Islamic schools constitute perhaps the least known area of Muslim institutional life in the United States, acting largely out of public view but with many signs suggesting their radicalization. When a reporter has the rare chance to interview faculty and students, especially with a photographer in tow, it's an important opportunity.
Marguerite Michaels of Time Magazine got "an unusual degree of access" to the inside of the Universal School in Bridgeview, Illinois, sixteen miles southwest of downtown Chicago, with 638 students in pre-K through 12th grades. She wrote up her impressions at "The Model School, Islamic Style" and Robert A. Davis took some striking pictures.
Unfortunately, Michaels proved clueless about the real nature of the Universal School. She portrays it as a moderate institution, but the information she herself provides points to its being a school imparting an extreme version of Islam.
Several examples concern sexuality:
"Casual conversation between girls and boys is discouraged at all times," she reports. "They can't socialize," so any communication between the sexes is limited to writing.
"Older girls must wear the hijab (light blue for middle schoolers, gray or white for high schoolers) and a calf-length navy top that resembles a raincoat." The astonishing photograph of eight covered girls playing basketball brings to mind the female Islamist revolutionaries who rose against the shah of Iran in the late 1970s. Students realize how off-putting most Americans find this apparel; a freshman, Gulrana Syed, points out how "It's kind of impossible to blend in wearing a head scarf."
When a high school senior, Ali Fadhli, tells about his "problems" dealing with America outside the school environment, he mostly means sexual temptation. This 18-year-old male will likely have difficulties adjusting to the mainstream of American life; he could end up isolated and perhaps violently rejecting the society around him.
Other attitudes concern the place of Muslims in the United States:
Until 9/11, says Safaa Zarzour, vice chairman of the school's board and its former principal, Muslims, like other immigrants, experienced a "little discrimination." Since 9/11, however, "people don't think there is any such thing as a good Muslim." One school family actually fled the United States after 9/11 for the United Arab Emirates, saying it did not feel "welcome here as Muslims." This siege mentality furthers the Islamist agenda of grievance and demanding special privileges.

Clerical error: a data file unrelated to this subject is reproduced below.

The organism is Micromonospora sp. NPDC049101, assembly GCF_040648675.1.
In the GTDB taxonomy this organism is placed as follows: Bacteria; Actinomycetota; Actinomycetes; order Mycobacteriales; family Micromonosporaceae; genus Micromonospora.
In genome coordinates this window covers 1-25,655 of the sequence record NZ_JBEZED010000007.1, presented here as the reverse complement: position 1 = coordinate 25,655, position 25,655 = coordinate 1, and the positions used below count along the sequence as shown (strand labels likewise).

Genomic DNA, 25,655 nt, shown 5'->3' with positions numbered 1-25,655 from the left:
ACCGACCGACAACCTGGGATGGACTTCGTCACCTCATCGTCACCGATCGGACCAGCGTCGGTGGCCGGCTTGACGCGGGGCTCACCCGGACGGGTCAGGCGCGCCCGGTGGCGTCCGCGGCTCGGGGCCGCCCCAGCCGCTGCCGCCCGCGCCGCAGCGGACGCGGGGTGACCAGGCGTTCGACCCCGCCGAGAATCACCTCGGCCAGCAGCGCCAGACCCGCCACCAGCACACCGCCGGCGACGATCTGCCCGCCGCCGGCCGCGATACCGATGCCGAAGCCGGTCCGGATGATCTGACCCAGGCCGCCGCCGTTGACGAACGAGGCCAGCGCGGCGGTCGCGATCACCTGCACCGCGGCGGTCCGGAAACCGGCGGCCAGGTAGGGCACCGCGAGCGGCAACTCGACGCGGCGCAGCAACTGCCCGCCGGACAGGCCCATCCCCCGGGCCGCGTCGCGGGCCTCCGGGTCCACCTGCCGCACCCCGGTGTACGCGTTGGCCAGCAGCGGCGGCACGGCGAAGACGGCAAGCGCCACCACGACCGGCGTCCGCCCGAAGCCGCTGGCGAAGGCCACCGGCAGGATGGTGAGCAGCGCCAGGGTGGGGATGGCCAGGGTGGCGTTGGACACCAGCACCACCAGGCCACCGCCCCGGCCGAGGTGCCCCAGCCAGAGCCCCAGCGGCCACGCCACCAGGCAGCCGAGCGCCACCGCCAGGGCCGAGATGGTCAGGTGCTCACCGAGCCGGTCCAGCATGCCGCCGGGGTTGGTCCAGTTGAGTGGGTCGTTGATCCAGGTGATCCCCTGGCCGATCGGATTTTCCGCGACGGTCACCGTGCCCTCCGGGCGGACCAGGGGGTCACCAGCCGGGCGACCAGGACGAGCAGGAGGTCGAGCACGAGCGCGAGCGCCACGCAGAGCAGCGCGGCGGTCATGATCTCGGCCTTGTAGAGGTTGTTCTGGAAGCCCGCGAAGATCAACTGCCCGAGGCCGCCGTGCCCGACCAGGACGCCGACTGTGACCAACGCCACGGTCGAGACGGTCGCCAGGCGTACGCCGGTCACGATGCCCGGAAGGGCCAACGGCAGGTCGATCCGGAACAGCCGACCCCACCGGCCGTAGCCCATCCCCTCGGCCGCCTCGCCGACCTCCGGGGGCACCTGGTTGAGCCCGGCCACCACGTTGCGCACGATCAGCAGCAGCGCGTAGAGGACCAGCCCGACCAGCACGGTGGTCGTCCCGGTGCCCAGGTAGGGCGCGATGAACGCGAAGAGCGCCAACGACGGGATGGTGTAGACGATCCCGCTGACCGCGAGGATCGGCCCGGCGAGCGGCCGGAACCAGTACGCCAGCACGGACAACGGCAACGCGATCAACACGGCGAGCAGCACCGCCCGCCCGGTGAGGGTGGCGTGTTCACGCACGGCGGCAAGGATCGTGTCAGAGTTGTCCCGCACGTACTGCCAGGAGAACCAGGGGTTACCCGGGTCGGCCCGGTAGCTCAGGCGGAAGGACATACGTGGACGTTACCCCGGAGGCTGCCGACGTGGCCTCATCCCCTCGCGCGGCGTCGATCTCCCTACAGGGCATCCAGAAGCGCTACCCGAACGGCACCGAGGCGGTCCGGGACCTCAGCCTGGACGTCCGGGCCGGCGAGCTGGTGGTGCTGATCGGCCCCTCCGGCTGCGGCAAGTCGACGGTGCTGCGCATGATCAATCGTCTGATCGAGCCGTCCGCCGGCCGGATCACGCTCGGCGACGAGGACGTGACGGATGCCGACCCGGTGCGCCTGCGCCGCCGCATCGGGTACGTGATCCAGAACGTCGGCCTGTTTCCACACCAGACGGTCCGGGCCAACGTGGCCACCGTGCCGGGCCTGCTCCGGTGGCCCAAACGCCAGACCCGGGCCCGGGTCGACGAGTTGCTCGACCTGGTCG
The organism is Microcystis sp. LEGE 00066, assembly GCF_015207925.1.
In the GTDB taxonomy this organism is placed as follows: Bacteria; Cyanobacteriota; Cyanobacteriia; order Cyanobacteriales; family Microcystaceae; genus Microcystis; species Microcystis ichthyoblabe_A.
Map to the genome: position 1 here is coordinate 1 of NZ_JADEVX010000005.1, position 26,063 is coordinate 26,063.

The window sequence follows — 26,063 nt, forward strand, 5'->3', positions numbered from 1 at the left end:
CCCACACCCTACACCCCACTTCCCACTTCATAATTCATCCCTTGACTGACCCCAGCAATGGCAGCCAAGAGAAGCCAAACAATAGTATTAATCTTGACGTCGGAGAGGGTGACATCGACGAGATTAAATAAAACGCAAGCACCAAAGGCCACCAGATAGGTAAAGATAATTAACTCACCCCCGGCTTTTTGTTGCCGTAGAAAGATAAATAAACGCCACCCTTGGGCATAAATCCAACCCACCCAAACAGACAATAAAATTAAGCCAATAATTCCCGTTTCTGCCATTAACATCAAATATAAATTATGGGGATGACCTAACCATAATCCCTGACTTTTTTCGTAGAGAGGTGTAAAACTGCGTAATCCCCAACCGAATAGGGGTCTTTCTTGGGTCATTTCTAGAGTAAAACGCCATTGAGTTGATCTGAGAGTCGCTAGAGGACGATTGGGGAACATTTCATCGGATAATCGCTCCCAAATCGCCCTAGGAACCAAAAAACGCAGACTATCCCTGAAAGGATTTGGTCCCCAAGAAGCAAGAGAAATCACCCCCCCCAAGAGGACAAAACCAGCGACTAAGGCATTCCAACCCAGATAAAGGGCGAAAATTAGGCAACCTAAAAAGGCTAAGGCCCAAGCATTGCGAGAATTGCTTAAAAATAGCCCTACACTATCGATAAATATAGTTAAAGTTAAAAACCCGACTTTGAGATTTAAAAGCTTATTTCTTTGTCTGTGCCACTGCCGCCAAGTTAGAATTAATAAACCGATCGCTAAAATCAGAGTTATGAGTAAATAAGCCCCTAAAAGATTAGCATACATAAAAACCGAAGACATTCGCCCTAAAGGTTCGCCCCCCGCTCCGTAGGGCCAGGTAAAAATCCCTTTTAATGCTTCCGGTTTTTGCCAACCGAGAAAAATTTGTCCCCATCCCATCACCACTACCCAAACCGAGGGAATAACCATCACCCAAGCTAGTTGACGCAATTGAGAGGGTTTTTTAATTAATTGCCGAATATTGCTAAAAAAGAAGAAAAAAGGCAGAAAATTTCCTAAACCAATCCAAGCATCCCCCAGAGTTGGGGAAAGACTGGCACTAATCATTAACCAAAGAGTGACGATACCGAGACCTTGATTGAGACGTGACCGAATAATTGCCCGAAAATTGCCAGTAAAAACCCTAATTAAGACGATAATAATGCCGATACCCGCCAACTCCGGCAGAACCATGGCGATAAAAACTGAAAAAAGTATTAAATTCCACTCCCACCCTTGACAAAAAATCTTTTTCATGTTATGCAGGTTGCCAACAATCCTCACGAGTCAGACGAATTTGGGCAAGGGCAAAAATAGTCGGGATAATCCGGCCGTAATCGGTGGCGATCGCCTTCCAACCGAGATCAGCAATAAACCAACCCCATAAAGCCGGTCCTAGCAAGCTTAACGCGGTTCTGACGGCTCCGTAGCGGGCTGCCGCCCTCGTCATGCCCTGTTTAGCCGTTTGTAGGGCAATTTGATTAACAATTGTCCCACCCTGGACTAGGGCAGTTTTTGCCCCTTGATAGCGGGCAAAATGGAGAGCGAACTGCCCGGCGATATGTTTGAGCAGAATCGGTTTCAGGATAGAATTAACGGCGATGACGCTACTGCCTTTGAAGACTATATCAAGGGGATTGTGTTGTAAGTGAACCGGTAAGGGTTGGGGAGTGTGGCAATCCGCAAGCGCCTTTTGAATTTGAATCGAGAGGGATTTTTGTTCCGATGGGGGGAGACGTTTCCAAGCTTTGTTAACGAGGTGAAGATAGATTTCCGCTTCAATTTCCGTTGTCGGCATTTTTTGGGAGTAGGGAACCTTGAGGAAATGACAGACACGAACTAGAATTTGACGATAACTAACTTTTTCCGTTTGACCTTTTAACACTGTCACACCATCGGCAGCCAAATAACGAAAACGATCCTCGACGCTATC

So too does a comment of Universal's principal, Farhat Siddiqui. "We're telling our kids they're American. But the doors of opportunity have been shut since 9/11. What's the password to open them?" This is nonsense, for all evidence indicates that Muslims are flourishing socio-economically in the United States, no less after 9/11 than before it.
The high school senior quoted above also believes that "America" sees Muslims as the "new enemy." A student named Ryan Ahmad observes that "Americans seem to have more fun. Muslims try to be American, but we don't know how. The cultures are so different." Seeing Americans and Muslims, or more accurately, non-Muslims and Muslims, as separate populations is a key component of the Islamist project.
A preoccupation with foreign policy rounds out the picture:
"They are obsessed with foreign politics," says Steve Landek, the mayor of Bridgeview. "I come to talk to them about better sidewalks. They want to know how to run for Congress so they can change America's Israeli policy."
Assigned in English class to write about his American Dream, a 15-year-old wrote that the territories under Israeli control should be returned to the Palestinians and "the Jews should be left to suffer."
I finished Marguerite Michaels's article doubly dismayed. First, that a veteran Time journalist cannot see an American madrassah before her very eyes, replete with the alienation, resentment, supremacism, and isolation that feed the Islamist temperament. Secondly, that this "model school" quietly and openly churns out graduates hoping they will create an Islamic States of America.
Mar. 17, 2006 update: It turns out that a star of the Islamist firmament, Ingrid Mattson, was associated with the Universal School of Bridgeview, Ill. (according to her biography for a Muslim Student Association event starting today).
During her graduate studies in Chicago, Dr. Mattson was involved with the local Muslim community, serving on the board of directors of Universal School in Bridgeview.
Comment: Once again, one cannot but be impressed by the seamless quality of the Wahhabi lobby.
Related Topics: Academia, Muslims in the United States
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